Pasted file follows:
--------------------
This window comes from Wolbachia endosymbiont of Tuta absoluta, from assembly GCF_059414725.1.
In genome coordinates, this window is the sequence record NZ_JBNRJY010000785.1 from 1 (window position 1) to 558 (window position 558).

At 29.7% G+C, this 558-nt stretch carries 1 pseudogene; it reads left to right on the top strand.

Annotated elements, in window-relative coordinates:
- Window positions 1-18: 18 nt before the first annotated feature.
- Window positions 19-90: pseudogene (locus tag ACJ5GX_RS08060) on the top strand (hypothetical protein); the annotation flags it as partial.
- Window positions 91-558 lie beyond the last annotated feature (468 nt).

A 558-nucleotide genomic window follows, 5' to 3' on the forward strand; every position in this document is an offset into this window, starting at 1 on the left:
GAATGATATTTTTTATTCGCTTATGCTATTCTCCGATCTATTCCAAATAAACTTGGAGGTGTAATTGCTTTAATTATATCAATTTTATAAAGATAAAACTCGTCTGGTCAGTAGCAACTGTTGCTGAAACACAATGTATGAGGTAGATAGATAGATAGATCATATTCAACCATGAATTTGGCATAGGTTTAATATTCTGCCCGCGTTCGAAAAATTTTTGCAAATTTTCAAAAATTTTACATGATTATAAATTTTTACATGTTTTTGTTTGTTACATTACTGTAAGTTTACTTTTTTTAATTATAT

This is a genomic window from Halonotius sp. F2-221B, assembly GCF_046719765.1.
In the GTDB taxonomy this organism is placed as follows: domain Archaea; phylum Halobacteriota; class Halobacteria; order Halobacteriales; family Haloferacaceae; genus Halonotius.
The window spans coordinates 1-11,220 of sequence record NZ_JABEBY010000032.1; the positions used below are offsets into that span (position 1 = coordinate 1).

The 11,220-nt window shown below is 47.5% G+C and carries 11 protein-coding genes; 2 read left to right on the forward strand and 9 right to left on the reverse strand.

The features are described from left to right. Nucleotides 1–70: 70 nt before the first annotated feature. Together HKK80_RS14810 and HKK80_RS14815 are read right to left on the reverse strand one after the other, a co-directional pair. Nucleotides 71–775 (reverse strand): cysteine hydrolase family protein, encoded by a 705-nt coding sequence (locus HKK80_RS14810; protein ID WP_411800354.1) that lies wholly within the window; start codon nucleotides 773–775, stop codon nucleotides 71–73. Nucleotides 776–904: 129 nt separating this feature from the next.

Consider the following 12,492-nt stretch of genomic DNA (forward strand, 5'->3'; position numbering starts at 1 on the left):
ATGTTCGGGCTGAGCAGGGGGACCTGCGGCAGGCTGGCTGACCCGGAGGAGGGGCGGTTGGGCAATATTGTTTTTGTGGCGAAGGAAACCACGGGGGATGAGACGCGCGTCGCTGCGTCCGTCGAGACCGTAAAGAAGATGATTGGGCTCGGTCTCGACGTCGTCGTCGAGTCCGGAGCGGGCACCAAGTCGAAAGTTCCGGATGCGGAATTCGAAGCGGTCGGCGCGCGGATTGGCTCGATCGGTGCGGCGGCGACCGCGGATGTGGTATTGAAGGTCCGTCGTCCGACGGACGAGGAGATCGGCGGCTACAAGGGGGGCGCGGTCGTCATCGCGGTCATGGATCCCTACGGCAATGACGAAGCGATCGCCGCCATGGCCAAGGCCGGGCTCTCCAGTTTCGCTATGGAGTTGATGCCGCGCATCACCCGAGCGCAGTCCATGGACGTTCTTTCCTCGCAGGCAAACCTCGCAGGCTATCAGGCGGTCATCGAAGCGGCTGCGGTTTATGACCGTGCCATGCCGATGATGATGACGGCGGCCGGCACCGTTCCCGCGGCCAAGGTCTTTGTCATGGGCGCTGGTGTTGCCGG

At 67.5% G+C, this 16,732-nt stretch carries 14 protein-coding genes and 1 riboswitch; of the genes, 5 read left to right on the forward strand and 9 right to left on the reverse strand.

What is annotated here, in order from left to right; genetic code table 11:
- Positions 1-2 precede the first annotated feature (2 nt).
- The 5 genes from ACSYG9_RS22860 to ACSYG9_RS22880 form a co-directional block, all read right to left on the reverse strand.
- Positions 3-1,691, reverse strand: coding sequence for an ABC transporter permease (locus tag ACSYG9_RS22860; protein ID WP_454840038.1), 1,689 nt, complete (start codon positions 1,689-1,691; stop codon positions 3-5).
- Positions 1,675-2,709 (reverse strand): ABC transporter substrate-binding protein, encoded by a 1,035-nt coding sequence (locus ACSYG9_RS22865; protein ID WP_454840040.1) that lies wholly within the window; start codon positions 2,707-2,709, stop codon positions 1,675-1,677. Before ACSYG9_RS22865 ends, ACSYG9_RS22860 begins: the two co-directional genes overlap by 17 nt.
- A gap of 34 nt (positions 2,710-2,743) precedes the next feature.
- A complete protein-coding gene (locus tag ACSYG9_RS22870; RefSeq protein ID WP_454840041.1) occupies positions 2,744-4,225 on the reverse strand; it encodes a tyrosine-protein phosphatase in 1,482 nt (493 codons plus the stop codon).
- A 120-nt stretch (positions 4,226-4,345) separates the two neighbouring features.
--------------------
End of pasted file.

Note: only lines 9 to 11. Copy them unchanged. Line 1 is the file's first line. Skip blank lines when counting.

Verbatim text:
GAATGATATTTTTTATTCGCTTATGCTATTCTCCGATCTATTCCAAATAAACTTGGAGGTGTAATTGCTTTAATTATATCAATTTTATAAAGATAAAACTCGTCTGGTCAGTAGCAACTGTTGCTGAAACACAATGTATGAGGTAGATAGATAGATAGATCATATTCAACCATGAATTTGGCATAGGTTTAATATTCTGCCCGCGTTCGAAAAATTTTTGCAAATTTTCAAAAATTTTACATGATTATAAATTTTTACATGTTTTTGTTTGTTACATTACTGTAAGTTTACTTTTTTTAATTATAT

This is a genomic window from Halonotius sp. F2-221B, assembly GCF_046719765.1.
In the GTDB taxonomy this organism is placed as follows: domain Archaea; phylum Halobacteriota; class Halobacteria; order Halobacteriales; family Haloferacaceae; genus Halonotius.